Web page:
Parties and swag were the icing on the cake for me. Every few months was marked with something special, like unique T-shirts or sunglasses, while the end of milestones were celebrated with something like a bowling party or some other shindig. Paul Barnett was the reason I got the one-and-only gaming T-shirt that fits me, because he ordered some specially in girl sizes, which was a pretty major thing as I've not gotten one that fit since then. At times, Mythic outdid itself when trying to make its employees happy.


The reality about working for a big company like EA is as follows: The hours are bad and they can and do get worse. There was a point where I was working 11+ hours a day, 6 days a week. If you want to work for on a big upcoming game, kiss your free time and weekends goodbye.

Contrary to popular belief, promotions don't happen all that often in QA. While working on a game, few people move up the corporate ladder, and, if they're not moving, neither are you. Promotions seem to happen after big things, like a game release. MMOs can take anywhere from three to five years to "finish", so you do the math. Also, remember that it takes a lot more people to make a game than to maintain it, and what do you think happens to that excess?

While there are lots of different areas to be worked on in an MMO, you’re not likely to get the choice of where you work inside QA. You will be assigned somewhere based on need. It’s not that they don’t care about your dreams and wants, they just care more about what needs to be done.

Repetition. Repetition. Repetition. Testing is all about repeating the same process over and over. Once you have finished testing a quest you'll invariably have to test it again later. The powers that be will look it over, decide it's not good enough, have the devs change a bunch of things, then send it back for you to test … again. And that process happens over and over.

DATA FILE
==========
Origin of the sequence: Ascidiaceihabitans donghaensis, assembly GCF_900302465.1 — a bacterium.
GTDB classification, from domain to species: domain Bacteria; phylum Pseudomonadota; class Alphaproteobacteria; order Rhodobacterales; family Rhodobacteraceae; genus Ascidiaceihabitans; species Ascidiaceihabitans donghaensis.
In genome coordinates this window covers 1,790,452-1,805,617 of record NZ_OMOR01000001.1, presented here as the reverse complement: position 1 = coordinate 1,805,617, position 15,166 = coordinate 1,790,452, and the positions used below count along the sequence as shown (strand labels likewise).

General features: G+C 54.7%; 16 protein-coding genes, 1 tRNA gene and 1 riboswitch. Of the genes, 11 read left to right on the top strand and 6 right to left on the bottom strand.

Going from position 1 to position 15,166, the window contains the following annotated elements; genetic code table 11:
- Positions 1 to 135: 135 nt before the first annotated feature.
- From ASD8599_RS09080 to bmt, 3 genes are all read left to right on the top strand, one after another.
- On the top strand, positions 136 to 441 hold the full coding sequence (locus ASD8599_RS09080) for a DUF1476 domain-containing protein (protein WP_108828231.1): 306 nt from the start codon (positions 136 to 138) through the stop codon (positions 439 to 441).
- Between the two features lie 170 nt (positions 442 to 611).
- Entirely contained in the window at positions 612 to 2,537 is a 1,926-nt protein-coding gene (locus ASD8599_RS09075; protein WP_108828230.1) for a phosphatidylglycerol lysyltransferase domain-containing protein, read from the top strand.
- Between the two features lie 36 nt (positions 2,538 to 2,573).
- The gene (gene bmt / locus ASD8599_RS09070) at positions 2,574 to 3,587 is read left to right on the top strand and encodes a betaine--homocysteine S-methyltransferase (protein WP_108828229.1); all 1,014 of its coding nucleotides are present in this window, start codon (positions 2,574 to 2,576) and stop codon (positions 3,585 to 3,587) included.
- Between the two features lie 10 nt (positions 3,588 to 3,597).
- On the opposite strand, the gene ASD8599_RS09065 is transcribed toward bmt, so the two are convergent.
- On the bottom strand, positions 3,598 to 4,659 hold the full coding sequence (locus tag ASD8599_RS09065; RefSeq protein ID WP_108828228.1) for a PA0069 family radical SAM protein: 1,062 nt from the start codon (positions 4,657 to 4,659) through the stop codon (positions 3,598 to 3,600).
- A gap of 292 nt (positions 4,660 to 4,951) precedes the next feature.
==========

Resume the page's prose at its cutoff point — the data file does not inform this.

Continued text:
Testing is tedious as well. If you know MMOs, you know that zones are enormous. Art walkthroughs consist of moving step-by-step through an area looking at each rock, house, tree, leaf, etc. Step by step you’re making sure that each square inch is secure, that there are no holes for a player to fall through and no busted textures or missing art.

Working inside the gaming industry on an MMO was wonderful because I was part of something big. However, it’s not all fun and games. While there were parts of my job that I loved, there were bits that I didn’t like so much too. I honestly hate testing weapons. Going through a batch of almost-identical choppas, checking that each one is doing the right amount of damage, is not my idea of fun. But, it was part of the job, and you don’t always get to choose what you’re testing.

If you want to get into the industry because you have some grand new game idea, forget it. Getting into QA does not make you a designer. You have to work for that and earn it. It’s not impossible, but it’s not easy either. Getting in is the hardest part. There are way more QA positions than designer slots, so getting your foot in is key. Then it’s up to you, your charm, and your talent.

My advice to anyone trying to get into the business is this: get to know someone who is already in. Making contacts is the key. If you are a good person who is willing to work hard, you’ll do fine, just don’t be too shy. Get out there and go to conventions, go to local IDGA meetings, do what you can to meet game-industry employees.

Gaming is fun, but so is going to Disney World. And I’d never want a job at the Magic Kingdom, because I never want to associate Disney World with work. I want it to always be my escape. So I’d do a quick think about that if you’re contemplating the idea of working in games. It’s a lot of fun, but don’t get confused, it’s definitely work.

Documenting exactly what it’s like working in a QA department is well beyond the scope of the 1400 words I’ve written in this first article. I suppose if there is enough interest I could revisit aspects of this topic for future articles in much greater detaile. However, you might just not care.

Let's just say I was testing the bounds of reality. I was curious to see what would happen. — Jim Morrison


Angie Webb